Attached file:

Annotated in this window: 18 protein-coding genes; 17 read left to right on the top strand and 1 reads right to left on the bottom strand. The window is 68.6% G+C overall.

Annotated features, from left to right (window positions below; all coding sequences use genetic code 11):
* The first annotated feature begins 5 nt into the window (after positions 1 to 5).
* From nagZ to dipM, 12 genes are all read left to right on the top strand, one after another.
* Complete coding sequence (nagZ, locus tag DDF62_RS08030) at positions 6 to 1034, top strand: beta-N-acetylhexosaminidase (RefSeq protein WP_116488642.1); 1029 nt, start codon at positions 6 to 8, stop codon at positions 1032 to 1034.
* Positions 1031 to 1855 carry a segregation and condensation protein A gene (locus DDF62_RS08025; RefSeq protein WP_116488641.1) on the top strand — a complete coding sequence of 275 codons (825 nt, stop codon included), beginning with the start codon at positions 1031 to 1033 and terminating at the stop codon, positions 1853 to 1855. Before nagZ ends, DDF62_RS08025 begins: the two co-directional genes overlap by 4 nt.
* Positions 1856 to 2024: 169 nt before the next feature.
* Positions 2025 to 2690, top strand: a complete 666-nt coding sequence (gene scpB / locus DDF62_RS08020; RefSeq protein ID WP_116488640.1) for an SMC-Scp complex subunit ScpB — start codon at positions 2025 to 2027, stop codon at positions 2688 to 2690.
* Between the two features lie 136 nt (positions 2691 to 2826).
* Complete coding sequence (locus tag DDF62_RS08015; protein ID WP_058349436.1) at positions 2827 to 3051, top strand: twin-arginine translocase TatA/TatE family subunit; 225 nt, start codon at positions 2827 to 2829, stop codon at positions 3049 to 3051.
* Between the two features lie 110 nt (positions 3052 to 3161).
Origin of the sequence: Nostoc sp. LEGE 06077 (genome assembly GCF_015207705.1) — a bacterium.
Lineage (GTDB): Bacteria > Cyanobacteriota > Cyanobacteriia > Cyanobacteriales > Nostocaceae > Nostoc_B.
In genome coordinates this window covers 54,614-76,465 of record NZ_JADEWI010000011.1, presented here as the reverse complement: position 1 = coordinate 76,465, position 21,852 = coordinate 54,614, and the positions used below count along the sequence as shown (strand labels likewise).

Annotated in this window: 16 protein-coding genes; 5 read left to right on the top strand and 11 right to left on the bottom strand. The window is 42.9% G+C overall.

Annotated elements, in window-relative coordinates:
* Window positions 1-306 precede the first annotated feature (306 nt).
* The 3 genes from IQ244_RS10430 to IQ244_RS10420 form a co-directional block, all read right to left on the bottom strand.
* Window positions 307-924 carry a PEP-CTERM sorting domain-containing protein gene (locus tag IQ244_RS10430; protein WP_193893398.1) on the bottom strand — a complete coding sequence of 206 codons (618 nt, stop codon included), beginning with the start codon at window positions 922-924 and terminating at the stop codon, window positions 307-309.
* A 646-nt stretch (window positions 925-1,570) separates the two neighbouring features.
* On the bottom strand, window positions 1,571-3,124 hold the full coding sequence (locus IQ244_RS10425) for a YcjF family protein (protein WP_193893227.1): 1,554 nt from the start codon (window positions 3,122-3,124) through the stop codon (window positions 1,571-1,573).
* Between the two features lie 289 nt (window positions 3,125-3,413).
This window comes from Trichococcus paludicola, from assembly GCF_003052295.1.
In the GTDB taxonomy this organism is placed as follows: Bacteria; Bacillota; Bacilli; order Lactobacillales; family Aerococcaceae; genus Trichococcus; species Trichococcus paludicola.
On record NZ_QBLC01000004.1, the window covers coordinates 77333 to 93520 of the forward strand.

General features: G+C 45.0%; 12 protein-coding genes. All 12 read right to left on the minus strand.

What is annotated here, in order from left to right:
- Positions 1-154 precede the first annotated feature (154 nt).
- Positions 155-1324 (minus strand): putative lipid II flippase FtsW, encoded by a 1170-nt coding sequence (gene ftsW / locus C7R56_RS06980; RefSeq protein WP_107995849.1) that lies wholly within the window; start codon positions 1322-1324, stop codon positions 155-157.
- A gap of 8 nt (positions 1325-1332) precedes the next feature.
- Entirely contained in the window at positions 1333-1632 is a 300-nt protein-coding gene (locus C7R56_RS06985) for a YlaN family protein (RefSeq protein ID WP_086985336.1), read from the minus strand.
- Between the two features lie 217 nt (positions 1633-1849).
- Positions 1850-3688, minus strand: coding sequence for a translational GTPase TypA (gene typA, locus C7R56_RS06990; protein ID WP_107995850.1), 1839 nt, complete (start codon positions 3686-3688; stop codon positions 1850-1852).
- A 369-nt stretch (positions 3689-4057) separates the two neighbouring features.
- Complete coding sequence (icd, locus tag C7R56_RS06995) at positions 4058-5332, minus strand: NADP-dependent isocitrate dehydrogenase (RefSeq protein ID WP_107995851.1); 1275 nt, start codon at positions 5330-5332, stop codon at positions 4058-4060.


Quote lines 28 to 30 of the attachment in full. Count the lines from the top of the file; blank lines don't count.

- Positions 1-154 precede the first annotated feature (154 nt).
- Positions 155-1324 (minus strand): putative lipid II flippase FtsW, encoded by a 1170-nt coding sequence (gene ftsW / locus C7R56_RS06980; RefSeq protein WP_107995849.1) that lies wholly within the window; start codon positions 1322-1324, stop codon positions 155-157.
- A gap of 8 nt (positions 1325-1332) precedes the next feature.